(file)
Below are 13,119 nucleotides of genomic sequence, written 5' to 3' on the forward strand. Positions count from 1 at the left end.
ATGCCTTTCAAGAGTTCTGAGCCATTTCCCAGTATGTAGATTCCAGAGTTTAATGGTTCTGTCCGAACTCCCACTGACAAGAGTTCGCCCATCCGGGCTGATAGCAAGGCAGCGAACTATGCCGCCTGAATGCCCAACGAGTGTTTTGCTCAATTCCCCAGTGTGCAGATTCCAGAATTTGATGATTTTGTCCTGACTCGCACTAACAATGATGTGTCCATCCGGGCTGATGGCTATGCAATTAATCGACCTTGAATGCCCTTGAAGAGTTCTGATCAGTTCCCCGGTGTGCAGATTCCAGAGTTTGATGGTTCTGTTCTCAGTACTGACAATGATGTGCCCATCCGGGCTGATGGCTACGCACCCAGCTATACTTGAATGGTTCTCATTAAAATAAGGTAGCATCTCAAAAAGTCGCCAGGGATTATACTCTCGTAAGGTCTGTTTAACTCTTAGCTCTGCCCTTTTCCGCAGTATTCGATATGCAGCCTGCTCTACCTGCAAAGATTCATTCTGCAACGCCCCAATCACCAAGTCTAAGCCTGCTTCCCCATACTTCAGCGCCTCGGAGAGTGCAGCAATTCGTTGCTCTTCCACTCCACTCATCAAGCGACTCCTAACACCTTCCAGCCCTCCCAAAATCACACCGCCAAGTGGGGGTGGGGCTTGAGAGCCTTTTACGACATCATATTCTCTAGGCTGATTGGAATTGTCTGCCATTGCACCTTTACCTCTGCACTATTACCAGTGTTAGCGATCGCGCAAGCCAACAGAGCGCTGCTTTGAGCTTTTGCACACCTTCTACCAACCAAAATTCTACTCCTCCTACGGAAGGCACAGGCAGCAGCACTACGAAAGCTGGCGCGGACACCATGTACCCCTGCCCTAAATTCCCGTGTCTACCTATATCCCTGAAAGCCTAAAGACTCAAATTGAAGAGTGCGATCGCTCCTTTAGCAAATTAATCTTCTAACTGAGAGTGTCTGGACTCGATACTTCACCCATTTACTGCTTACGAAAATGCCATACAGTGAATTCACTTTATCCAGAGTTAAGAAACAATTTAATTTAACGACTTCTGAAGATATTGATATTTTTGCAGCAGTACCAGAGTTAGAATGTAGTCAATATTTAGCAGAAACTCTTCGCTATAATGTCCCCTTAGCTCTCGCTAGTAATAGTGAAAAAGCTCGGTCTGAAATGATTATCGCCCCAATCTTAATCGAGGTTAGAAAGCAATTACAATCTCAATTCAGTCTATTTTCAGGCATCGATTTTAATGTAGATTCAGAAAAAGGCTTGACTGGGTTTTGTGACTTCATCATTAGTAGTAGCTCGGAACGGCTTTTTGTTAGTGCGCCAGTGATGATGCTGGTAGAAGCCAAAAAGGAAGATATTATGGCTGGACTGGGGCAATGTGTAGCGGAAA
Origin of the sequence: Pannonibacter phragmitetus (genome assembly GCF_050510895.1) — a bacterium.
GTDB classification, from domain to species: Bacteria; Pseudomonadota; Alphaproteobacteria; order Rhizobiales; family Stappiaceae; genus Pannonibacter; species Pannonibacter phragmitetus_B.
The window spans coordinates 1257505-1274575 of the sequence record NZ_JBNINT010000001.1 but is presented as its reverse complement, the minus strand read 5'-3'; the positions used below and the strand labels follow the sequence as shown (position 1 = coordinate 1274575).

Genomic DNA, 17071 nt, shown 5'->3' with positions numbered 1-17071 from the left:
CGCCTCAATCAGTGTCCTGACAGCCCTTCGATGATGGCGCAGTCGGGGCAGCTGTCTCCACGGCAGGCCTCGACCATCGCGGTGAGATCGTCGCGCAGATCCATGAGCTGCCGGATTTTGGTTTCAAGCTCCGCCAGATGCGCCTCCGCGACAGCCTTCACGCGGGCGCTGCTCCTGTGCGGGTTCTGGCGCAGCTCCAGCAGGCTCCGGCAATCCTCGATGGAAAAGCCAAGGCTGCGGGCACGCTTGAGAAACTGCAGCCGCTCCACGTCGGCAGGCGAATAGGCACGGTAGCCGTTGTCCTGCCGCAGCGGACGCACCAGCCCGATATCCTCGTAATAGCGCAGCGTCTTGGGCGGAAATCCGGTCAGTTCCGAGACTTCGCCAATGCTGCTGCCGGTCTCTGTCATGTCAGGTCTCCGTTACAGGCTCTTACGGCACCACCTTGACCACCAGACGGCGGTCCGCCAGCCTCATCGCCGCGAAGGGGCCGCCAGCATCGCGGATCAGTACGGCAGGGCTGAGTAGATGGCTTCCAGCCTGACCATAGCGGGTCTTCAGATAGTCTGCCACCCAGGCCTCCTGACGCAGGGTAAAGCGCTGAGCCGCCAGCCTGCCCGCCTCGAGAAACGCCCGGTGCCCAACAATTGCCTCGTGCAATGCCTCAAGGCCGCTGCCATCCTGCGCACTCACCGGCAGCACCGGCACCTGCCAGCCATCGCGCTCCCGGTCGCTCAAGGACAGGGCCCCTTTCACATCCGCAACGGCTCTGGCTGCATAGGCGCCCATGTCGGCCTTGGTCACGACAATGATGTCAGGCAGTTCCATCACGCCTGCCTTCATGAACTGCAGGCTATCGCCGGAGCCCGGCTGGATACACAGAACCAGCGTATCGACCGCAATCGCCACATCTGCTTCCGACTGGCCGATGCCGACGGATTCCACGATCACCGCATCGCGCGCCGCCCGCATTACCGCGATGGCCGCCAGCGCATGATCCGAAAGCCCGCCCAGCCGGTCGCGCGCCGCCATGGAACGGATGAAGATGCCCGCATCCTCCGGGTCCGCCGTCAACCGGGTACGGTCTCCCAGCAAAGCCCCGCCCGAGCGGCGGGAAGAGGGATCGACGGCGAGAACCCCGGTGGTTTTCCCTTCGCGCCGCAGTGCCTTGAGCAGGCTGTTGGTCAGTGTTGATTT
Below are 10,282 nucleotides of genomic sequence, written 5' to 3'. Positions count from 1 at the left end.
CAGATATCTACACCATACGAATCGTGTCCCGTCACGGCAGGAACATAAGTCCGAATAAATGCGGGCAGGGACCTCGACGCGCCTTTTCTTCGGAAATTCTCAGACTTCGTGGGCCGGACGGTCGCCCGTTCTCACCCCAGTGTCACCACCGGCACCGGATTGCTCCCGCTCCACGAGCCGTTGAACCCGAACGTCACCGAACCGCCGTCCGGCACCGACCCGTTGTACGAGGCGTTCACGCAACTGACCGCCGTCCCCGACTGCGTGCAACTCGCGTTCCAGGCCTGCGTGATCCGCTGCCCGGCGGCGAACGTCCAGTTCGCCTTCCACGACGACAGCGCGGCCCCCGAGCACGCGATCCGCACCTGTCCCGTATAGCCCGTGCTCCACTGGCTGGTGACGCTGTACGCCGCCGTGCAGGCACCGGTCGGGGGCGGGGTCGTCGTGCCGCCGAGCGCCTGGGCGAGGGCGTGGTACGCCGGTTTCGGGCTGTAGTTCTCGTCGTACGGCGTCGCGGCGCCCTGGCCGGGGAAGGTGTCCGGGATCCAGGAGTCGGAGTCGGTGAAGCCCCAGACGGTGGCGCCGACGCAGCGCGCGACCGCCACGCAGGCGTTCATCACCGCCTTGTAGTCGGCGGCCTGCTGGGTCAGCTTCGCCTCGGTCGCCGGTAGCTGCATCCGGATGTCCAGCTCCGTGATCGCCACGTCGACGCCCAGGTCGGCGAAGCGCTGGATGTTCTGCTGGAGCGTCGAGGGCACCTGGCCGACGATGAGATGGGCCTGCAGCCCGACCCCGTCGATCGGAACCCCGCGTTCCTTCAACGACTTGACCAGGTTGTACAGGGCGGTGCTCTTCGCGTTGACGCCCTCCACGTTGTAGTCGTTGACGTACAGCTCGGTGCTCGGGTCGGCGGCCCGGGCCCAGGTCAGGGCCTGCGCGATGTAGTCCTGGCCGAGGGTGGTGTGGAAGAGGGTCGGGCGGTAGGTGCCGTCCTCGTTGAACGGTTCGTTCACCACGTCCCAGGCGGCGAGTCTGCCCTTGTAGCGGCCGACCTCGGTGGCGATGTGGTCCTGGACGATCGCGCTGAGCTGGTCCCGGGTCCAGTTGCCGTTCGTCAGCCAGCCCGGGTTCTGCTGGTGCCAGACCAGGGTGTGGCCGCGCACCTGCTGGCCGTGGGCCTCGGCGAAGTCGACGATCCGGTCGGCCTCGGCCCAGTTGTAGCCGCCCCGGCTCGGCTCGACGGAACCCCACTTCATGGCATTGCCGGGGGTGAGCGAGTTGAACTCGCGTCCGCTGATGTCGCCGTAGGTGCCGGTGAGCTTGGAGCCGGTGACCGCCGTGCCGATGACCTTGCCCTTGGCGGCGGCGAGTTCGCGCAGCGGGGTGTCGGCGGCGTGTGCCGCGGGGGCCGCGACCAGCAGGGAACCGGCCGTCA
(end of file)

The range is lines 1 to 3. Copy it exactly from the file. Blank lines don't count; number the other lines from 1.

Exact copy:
Below are 13,119 nucleotides of genomic sequence, written 5' to 3' on the forward strand. Positions count from 1 at the left end.
ATGCCTTTCAAGAGTTCTGAGCCATTTCCCAGTATGTAGATTCCAGAGTTTAATGGTTCTGTCCGAACTCCCACTGACAAGAGTTCGCCCATCCGGGCTGATAGCAAGGCAGCGAACTATGCCGCCTGAATGCCCAACGAGTGTTTTGCTCAATTCCCCAGTGTGCAGATTCCAGAATTTGATGATTTTGTCCTGACTCGCACTAACAATGATGTGTCCATCCGGGCTGATGGCTATGCAATTAATCGACCTTGAATGCCCTTGAAGAGTTCTGATCAGTTCCCCGGTGTGCAGATTCCAGAGTTTGATGGTTCTGTTCTCAGTACTGACAATGATGTGCCCATCCGGGCTGATGGCTACGCACCCAGCTATACTTGAATGGTTCTCATTAAAATAAGGTAGCATCTCAAAAAGTCGCCAGGGATTATACTCTCGTAAGGTCTGTTTAACTCTTAGCTCTGCCCTTTTCCGCAGTATTCGATATGCAGCCTGCTCTACCTGCAAAGATTCATTCTGCAACGCCCCAATCACCAAGTCTAAGCCTGCTTCCCCATACTTCAGCGCCTCGGAGAGTGCAGCAATTCGTTGCTCTTCCACTCCACTCATCAAGCGACTCCTAACACCTTCCAGCCCTCCCAAAATCACACCGCCAAGTGGGGGTGGGGCTTGAGAGCCTTTTACGACATCATATTCTCTAGGCTGATTGGAATTGTCTGCCATTGCACCTTTACCTCTGCACTATTACCAGTGTTAGCGATCGCGCAAGCCAACAGAGCGCTGCTTTGAGCTTTTGCACACCTTCTACCAACCAAAATTCTACTCCTCCTACGGAAGGCACAGGCAGCAGCACTACGAAAGCTGGCGCGGACACCATGTACCCCTGCCCTAAATTCCCGTGTCTACCTATATCCCTGAAAGCCTAAAGACTCAAATTGAAGAGTGCGATCGCTCCTTTAGCAAATTAATCTTCTAACTGAGAGTGTCTGGACTCGATACTTCACCCATTTACTGCTTACGAAAATGCCATACAGTGAATTCACTTTATCCAGAGTTAAGAAACAATTTAATTTAACGACTTCTGAAGATATTGATATTTTTGCAGCAGTACCAGAGTTAGAATGTAGTCAATATTTAGCAGAAACTCTTCGCTATAATGTCCCCTTAGCTCTCGCTAGTAATAGTGAAAAAGCTCGGTCTGAAATGATTATCGCCCCAATCTTAATCGAGGTTAGAAAGCAATTACAATCTCAATTCAGTCTATTTTCAGGCATCGATTTTAATGTAGATTCAGAAAAAGGCTTGACTGGGTTTTGTGACTTCATCATTAGTAGTAGCTCGGAACGGCTTTTTGTTAGTGCGCCAGTGATGATGCTGGTAGAAGCCAAAAAGGAAGATATTATGGCTGGACTGGGGCAATGTGTAGCGGAAA
Origin of the sequence: Pannonibacter phragmitetus (genome assembly GCF_050510895.1) — a bacterium.